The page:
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Business opportunities through government tenders

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Business opportunities through government tenders

African companies to bid for contracts around the world
From Africa Renewal: 
Roadworkers undertaking repairs on a World Bank funded road. Photo credit: World Bank/Trevor Samson
Photo credit: World Bank/Trevor Samson
Roadworkers undertaking repairs on a World Bank funded road. Photo credit: World Bank/Trevor Samson

Public procurement is fast becoming big business in Africa. It accounts for almost a third of the gross domestic product (GDP) in poor countries and up to 15% in developed countries.

In some countries, the share of public procurement, which is the purchase of goods, works or services by government or public institutions, is more than half of government expenditures, according the International Trade Centre, a joint agency of the World Trade Organization and the UN Conference on Trade and Development. 

To encourage more private companies in Africa to participate in bidding these contracts, the United Nations Development Business (UNDB)—the official online platform for information on procurement projects and contracts financed by multilateral development banks and governments—is expanding plans to raise public awareness of its website for consultancy, contracts and export opportunities available worldwide.

 To be considered for contracts offered through the UNDB platform, companies have to register as subscribers on its website where tenders from governments and financial institutions, including the World Bank and the African Development Bank, are published to a global audience.

The platform publishes more than $90 billion worth of contracts each year, giving companies around the world access to business opportunities in the international procurement market. UNDB publishes in English, French, Spanish and Portuguese and has clients in more than 180 countries.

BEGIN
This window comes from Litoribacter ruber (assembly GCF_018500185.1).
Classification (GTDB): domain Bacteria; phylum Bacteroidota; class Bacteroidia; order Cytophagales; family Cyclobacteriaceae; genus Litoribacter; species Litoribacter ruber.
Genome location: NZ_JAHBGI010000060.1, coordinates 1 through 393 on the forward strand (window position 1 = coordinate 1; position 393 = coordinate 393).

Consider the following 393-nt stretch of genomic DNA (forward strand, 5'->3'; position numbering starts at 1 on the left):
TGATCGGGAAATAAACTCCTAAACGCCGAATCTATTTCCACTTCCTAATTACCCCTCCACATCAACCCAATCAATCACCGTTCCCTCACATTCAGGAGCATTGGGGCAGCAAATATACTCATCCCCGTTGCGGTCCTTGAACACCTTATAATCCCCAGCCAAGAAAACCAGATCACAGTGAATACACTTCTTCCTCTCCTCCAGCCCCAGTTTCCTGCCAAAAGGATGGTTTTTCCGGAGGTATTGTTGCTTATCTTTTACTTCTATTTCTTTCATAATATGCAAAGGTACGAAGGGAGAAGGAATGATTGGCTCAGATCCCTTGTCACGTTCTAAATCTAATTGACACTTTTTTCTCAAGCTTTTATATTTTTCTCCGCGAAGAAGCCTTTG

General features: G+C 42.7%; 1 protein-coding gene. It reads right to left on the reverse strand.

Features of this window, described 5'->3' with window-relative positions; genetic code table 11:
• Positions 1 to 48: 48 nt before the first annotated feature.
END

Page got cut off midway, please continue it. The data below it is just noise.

The number of African companies subscribing to the database, however, is still very low—with the exception of companies from South Africa, Nigeria and Kenya—despite the fact that about 30% of the projects published on the platform are in Africa.

Winning a government contract can be an enormous opportunity for any business, so every step of the procurement process can be vulnerable to integrity risks where undue influence, conflicts of interest and fraud may occur. The volume of financial flows involved makes this system one of the most important places to watch for those integrity risks.

For this reason, institutions like the World Bank have come up with strict procurement requirements as a condition for development aid. Transparency in awarding tenders and contracts is crucial to ensuring efficient and accountable use of taxpayers’ money. Equally, transparency paves the way toward fair and better competition, which ultimately contributes to the best value for money for public projects.

Recognizing the need for efficiency and more accountability and integrity in the management of public resources, the World Bank has been encouraging procurement reforms since the 1990s in member countries. Internal efforts, as well as assistance from international development agencies, are focusing on professionalizing and building capacity in national procurement systems. 

These efforts are consistent with the goals of good governance and prevention of corruption in the use of public funds, and they are also increasingly being linked to the Sustainable Development Goals (SDGs), because public procurement can be used as a tool for achieving and sharing prosperity.   

For more information:

Development Business,  United Nations, New York, 10017.
Tel. +212-963-1516,

For questions about notices:


Liaison Office:

World Bank, Washington, D.C.,

Tel. +202-458-2397,


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